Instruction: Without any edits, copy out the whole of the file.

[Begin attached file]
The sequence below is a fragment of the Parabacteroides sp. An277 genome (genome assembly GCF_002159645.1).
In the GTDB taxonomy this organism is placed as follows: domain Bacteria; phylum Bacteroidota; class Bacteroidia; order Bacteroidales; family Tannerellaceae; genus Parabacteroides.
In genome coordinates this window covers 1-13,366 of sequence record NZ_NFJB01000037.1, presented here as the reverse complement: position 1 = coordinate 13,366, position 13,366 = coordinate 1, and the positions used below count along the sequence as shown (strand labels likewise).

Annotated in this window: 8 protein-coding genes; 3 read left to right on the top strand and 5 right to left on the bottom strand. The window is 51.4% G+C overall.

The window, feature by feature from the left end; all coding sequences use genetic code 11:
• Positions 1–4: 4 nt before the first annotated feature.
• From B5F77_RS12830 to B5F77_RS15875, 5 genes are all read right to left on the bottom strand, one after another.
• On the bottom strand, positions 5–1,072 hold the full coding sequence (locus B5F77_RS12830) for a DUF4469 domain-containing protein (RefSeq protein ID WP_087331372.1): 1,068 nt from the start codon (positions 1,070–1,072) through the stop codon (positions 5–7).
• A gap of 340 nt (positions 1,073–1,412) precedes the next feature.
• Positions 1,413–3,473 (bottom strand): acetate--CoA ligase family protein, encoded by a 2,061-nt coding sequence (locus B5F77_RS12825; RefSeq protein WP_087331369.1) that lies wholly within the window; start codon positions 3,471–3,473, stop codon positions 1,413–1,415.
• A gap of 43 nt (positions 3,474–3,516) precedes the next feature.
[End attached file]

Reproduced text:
The sequence below is a fragment of the Parabacteroides sp. An277 genome (genome assembly GCF_002159645.1).
In the GTDB taxonomy this organism is placed as follows: domain Bacteria; phylum Bacteroidota; class Bacteroidia; order Bacteroidales; family Tannerellaceae; genus Parabacteroides.
In genome coordinates this window covers 1-13,366 of sequence record NZ_NFJB01000037.1, presented here as the reverse complement: position 1 = coordinate 13,366, position 13,366 = coordinate 1, and the positions used below count along the sequence as shown (strand labels likewise).

Annotated in this window: 8 protein-coding genes; 3 read left to right on the top strand and 5 right to left on the bottom strand. The window is 51.4% G+C overall.

The window, feature by feature from the left end; all coding sequences use genetic code 11:
• Positions 1–4: 4 nt before the first annotated feature.
• From B5F77_RS12830 to B5F77_RS15875, 5 genes are all read right to left on the bottom strand, one after another.
• On the bottom strand, positions 5–1,072 hold the full coding sequence (locus B5F77_RS12830) for a DUF4469 domain-containing protein (RefSeq protein ID WP_087331372.1): 1,068 nt from the start codon (positions 1,070–1,072) through the stop codon (positions 5–7).
• A gap of 340 nt (positions 1,073–1,412) precedes the next feature.
• Positions 1,413–3,473 (bottom strand): acetate--CoA ligase family protein, encoded by a 2,061-nt coding sequence (locus B5F77_RS12825; RefSeq protein WP_087331369.1) that lies wholly within the window; start codon positions 3,471–3,473, stop codon positions 1,413–1,415.
• A gap of 43 nt (positions 3,474–3,516) precedes the next feature.